Is it possible to ignore a field of a case class in the equals/haschode method of the case class?

My use case is that I have a field that is essentially metadata for rest of the data in the class.

  • 1
    If you overwrite hashcode/equals? – user unknown Apr 29 '12 at 16:20

Only parameters in the first parameter section are considered for equality and hashing.

scala> case class Foo(a: Int)(b: Int)
defined class Foo

scala> Foo(0)(0) == Foo(0)(1)
res0: Boolean = true

scala> Seq(0, 1).map(Foo(0)(_).hashCode)
res1: Seq[Int] = List(-1669410282, -1669410282)


To expose b as a field:

scala> case class Foo(a: Int)(val b: Int)
defined class Foo

scala> Foo(0)(1).b
res3: Int = 1
  • 1
    But Foo(0)(0).b doesn't work. It gives the error value b is not a member of Foo. – Ken Bloom Apr 29 '12 at 16:49
  • 2
    @KenBloom if you add "val" before "b" it will work: case class Foo(a: Int)(val b: Int) – czajah Jul 1 '14 at 16:55
scala> :paste
// Entering paste mode (ctrl-D to finish)

case class Foo private(x: Int, y: Int) {
  def fieldToIgnore: Int = 0

object Foo {
  def apply(x: Int, y: Int, f: Int): Foo = new Foo(x, y) {
    override lazy val fieldToIgnore: Int = f

// Exiting paste mode, now interpreting.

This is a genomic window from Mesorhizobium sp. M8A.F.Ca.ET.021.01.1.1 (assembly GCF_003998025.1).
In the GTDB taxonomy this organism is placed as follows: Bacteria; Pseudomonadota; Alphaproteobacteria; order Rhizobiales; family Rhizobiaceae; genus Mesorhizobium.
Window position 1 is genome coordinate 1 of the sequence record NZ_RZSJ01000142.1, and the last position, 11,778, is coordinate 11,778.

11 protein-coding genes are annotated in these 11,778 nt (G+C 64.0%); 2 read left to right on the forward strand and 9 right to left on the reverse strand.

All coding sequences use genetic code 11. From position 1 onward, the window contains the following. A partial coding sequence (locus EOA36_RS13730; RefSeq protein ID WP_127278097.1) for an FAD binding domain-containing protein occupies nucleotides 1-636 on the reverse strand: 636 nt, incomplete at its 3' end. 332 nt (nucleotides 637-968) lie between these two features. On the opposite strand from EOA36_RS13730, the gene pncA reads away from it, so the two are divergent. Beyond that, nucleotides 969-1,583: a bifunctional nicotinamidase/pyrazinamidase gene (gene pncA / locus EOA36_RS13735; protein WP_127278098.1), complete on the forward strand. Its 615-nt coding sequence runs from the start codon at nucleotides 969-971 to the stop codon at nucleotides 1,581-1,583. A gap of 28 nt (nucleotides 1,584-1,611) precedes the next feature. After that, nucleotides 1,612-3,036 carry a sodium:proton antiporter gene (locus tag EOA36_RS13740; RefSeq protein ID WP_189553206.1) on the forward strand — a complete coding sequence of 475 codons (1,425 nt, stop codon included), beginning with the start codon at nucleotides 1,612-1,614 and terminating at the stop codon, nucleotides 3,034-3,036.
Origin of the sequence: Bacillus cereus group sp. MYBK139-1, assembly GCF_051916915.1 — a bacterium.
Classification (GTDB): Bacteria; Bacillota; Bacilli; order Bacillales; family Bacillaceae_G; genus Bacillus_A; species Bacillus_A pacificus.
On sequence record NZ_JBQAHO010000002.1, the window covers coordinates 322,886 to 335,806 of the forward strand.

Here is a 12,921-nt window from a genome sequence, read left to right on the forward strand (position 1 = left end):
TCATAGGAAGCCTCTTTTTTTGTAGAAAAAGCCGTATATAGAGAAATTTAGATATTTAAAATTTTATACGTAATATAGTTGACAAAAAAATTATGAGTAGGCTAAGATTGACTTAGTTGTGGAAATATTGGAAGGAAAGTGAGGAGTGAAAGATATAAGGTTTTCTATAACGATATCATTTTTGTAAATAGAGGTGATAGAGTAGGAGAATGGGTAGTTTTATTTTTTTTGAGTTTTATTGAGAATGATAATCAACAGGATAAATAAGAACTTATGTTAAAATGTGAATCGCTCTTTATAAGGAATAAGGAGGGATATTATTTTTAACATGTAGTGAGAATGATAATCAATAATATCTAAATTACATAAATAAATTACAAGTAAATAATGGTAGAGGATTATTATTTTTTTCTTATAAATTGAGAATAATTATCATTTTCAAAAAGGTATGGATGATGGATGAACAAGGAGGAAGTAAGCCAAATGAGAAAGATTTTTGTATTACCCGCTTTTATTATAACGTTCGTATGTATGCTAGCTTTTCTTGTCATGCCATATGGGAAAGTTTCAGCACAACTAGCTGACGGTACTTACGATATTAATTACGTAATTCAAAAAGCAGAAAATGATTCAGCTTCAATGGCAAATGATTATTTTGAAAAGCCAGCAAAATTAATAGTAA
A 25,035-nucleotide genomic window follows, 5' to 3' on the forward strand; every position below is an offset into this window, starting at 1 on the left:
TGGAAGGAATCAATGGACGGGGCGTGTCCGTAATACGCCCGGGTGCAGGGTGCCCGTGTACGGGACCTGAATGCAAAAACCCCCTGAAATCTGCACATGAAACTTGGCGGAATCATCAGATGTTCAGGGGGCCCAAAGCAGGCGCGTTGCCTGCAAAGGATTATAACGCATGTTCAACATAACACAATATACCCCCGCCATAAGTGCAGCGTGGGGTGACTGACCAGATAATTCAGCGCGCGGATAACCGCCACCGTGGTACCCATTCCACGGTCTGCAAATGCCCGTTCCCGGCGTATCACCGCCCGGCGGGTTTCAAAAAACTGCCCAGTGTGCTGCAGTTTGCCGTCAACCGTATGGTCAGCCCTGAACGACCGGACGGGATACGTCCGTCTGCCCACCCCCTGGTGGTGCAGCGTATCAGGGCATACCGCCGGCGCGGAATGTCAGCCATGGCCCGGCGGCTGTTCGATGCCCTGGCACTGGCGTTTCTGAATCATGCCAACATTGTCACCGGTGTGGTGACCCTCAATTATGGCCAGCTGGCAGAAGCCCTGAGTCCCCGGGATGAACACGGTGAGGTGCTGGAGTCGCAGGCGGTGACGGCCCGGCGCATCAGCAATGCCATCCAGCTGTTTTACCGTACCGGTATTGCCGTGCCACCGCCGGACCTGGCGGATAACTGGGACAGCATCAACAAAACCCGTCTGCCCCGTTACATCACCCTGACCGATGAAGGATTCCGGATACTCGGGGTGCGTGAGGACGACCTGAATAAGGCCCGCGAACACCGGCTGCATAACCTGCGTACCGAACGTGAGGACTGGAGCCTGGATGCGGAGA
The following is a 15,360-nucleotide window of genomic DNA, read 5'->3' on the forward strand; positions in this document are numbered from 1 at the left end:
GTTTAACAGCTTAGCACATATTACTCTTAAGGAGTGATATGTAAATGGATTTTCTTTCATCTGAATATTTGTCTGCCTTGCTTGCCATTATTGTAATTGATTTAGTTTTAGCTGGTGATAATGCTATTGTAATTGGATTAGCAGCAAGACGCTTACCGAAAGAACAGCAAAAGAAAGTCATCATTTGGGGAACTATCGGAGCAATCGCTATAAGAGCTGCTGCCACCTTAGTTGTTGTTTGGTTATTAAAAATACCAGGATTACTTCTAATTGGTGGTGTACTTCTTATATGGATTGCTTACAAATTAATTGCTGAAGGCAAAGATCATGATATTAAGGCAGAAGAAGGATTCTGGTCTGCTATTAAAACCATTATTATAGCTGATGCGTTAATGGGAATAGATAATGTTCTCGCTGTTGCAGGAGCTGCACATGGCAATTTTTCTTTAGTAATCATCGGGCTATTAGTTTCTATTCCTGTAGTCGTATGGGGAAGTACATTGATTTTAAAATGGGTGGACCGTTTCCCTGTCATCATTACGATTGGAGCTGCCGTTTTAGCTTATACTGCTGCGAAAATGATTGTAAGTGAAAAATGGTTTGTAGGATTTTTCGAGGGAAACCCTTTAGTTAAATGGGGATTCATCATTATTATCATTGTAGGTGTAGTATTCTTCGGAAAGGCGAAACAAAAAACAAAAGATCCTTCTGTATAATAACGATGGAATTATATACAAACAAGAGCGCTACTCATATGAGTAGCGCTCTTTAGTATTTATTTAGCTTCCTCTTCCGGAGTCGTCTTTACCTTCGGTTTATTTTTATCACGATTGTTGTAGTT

defined class Foo
defined module Foo

scala> val f1 = Foo(2, 3, 11)
f1: Foo = Foo(2,3)

scala> val f2 = Foo(2, 3, 5)
f2: Foo = Foo(2,3)

scala> f1 == f2
res45: Boolean = true

scala> f1.## == f2.##
res46: Boolean = true

You may override .toString if necessary.


You can override the equals and hasCode methods in a case class

scala> :paste
// Entering paste mode (ctrl-D to finish)

case class Person( val name:String, val addr:String) {
  override def equals( arg:Any) = arg match {
    case Person(s, _) => s == name
    case _ => false
  override def hashCode() = name.hashCode

// Exiting paste mode, now interpreting.

scala> Person("Andy", "") == Person("Andy", "XXX")
res2: Boolean = true

scala> Person("Andy", "") == Person("Bob", "XXX")
res3: Boolean = false
  • 1
    Not a very attractive option as .equals is hard to get right, and .equals and .hashCode together make for a lot of boilerplate. – missingfaktor Apr 29 '12 at 17:07
  • agree that equal/hashCode overrighting is error prone (as in java), just looks at sample code for an example. However all other methods, apply/unapply/toString/etc will be auto generated and will work as before. – andy Apr 29 '12 at 17:48
  • I'd say it's easy to get wrong, rather than hard to get right, if that makes any sense :) Have updated to something more correct – Luigi Plinge Apr 29 '12 at 17:52

If you override toString in the base class it will not be overridden by the derived case classes. Here is an example:

sealed abstract class C {
  val x: Int
  override def equals(other: Any) = true

case class X(override val x: Int) extends C

case class Y(override val x: Int, y: Int) extends C

Than we you test:

scala> X(3) == X(4)
res2: Boolean = true

scala> X(3) == X(3)
res3: Boolean = true

scala> X(3) == Y(2,5)
res4: Boolean = true

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